'Tisn't the season yet, but it's about to feel like it.
Philadelphia's first, plant-killing hard freeze of the season is expected Sunday morning in the wake of this rather significant coastal storm that soaked the city with close to an inch of rain on Friday.
The predicted weekend afternoon temperatures, in the mid-40s, would be about normal for Christmas Day. Winds gusting to 35 mph might produce wind chills in the 30s Saturday, and the temperature is due to fall to 30 Sunday morning.
And next week the atmosphere is due to mimic January. "That air mass … is real impressive," said Dave Dombek, a meteorologist with AccuWeather. "We actually have a shot at dipping into the 20s" on Thursday morning, and it's possible that temperatures don't get out of the 30s on Wednesday.
Sleet actually was sighted Friday morning in Montgomery County, where temperatures flirted with freezing, and the weather service says some snowflakes could fly early next week as nearby as the Lehigh Valley.
Whatever else does fall out there, leaves almost certainly will — and that will pose hazards. Leaves clog drains, leading to road-flooding, and wet leaves can be as slippery as ice; just ask Septa and Patco.
The leaves have been hanging tough in what has been an extraordinarily late foliage season, probably the result of the ultra-warm start to October and the general wetness. Marc Abrams, a Penn State professor who is a foliage expert, says that in his 32 years of observation he never has seen color this late.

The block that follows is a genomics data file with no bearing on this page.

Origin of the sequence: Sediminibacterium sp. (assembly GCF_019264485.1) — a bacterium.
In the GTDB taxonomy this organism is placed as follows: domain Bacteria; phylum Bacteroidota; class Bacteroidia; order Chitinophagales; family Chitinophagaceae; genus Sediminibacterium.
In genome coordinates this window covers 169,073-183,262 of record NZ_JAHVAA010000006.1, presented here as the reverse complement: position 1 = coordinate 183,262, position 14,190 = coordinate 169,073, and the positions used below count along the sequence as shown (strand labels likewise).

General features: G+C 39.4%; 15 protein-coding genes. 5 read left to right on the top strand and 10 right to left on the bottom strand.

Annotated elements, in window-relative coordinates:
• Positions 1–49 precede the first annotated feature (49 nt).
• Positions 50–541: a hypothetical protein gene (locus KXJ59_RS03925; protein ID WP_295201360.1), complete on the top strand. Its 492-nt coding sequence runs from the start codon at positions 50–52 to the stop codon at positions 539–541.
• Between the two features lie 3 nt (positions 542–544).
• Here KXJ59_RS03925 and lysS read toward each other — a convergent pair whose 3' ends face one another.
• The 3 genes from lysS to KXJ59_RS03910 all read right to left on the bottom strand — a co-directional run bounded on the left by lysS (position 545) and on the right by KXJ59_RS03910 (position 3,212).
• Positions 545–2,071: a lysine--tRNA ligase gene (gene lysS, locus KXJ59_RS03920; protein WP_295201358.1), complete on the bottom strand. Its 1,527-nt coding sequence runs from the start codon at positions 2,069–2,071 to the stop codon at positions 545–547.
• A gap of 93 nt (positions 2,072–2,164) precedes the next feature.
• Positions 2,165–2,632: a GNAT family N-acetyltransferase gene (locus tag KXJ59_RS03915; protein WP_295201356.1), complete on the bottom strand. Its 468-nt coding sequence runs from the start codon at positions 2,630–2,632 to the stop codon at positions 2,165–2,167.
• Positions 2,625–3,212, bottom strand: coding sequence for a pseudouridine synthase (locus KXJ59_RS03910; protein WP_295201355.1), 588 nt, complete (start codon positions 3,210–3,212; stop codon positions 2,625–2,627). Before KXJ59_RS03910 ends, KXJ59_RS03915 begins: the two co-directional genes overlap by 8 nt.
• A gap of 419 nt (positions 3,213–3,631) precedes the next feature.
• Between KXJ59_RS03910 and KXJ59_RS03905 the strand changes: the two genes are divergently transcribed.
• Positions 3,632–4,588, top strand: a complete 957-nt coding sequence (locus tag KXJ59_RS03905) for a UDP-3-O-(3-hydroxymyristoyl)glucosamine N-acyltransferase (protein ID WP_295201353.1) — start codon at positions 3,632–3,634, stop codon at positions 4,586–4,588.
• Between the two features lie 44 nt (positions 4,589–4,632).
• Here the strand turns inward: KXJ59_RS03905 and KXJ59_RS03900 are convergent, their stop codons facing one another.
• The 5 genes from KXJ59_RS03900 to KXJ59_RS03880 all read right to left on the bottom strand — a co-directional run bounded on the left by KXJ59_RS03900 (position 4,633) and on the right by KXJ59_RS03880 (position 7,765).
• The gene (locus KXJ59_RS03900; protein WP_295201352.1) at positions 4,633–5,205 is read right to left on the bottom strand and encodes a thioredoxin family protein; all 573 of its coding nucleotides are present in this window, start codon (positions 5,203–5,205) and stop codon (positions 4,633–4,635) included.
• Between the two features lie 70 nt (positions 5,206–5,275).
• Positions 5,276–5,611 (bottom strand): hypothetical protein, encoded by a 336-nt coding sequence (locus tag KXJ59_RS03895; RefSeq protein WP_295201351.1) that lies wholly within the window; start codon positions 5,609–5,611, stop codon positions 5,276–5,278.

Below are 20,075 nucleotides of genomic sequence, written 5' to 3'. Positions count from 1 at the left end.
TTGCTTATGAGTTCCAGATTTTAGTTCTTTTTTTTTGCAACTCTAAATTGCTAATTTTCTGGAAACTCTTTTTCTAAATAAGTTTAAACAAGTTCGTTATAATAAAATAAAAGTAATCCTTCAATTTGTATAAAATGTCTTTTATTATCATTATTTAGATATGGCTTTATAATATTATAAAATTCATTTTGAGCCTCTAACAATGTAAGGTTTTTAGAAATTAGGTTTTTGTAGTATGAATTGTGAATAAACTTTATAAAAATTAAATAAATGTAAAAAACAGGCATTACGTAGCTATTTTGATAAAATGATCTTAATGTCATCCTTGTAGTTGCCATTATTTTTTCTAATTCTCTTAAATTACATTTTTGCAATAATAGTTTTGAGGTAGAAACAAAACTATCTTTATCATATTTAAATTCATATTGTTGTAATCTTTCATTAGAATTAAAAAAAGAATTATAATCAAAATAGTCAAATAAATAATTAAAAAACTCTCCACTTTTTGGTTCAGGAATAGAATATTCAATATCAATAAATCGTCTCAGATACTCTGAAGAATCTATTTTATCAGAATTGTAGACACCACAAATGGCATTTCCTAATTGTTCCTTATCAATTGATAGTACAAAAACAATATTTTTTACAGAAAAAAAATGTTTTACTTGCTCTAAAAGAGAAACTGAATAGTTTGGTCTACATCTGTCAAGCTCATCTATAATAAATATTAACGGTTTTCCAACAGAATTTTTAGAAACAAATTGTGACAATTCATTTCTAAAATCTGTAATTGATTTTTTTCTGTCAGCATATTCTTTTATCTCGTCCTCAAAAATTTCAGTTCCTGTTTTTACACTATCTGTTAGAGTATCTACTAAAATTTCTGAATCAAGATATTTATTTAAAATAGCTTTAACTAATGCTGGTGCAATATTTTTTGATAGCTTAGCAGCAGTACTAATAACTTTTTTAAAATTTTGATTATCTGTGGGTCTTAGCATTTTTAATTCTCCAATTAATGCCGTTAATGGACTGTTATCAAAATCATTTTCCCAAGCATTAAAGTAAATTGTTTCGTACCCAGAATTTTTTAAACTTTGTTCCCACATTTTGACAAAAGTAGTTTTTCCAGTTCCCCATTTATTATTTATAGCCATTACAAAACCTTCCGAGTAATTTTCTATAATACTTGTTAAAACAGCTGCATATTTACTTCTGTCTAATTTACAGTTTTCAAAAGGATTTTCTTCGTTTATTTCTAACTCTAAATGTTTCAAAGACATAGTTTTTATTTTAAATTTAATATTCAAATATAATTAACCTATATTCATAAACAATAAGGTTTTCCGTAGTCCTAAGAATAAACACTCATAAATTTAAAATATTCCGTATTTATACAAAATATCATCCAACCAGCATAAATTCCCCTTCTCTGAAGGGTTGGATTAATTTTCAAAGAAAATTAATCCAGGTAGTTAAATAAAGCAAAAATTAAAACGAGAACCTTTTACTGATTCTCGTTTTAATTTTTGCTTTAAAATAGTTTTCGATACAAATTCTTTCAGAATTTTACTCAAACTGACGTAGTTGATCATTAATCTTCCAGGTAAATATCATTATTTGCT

But in SEPTA parlance, Philadelphia's first true freeze — when the temperature at the official measuring station reaches 32 — would be arriving on or close to schedule.
In the third millennium on average it has been occurring on Nov. 14, an entire week later than it did in the 20th Century.
Tradition associates frost with Halloween around here, and that's reasonable; frost can occur when above-ground temperatures are over 32 when air comes on contact with colder surfaces such as car roofs, and some outlying areas already have hit freezing.
But officially, the first official hard freeze in the city should be associated more with post-election analyses than pumpkins.
In the period of record, dating to the 1870s, the average date of that first freeze has been Nov. 7, but the date has shown tremendous decadal variability. In the 1960s, it was Oct. 25; in the 1930s, Nov. 16.
Next week the region is expected to get an even stronger taste of December, and the weather service says mixed precipitation could fall in close by as the Lehigh Valley at the onset of what should be a rainstorm Monday into Tuesday.
In any event, odds favor the chills persisting until well into next week.
For now, the atmosphere is taking on quite a wintry look over the Eastern half of the United States, with broad upper-air low pressure, commonly associated with cooler temperatures, due to persist into next week.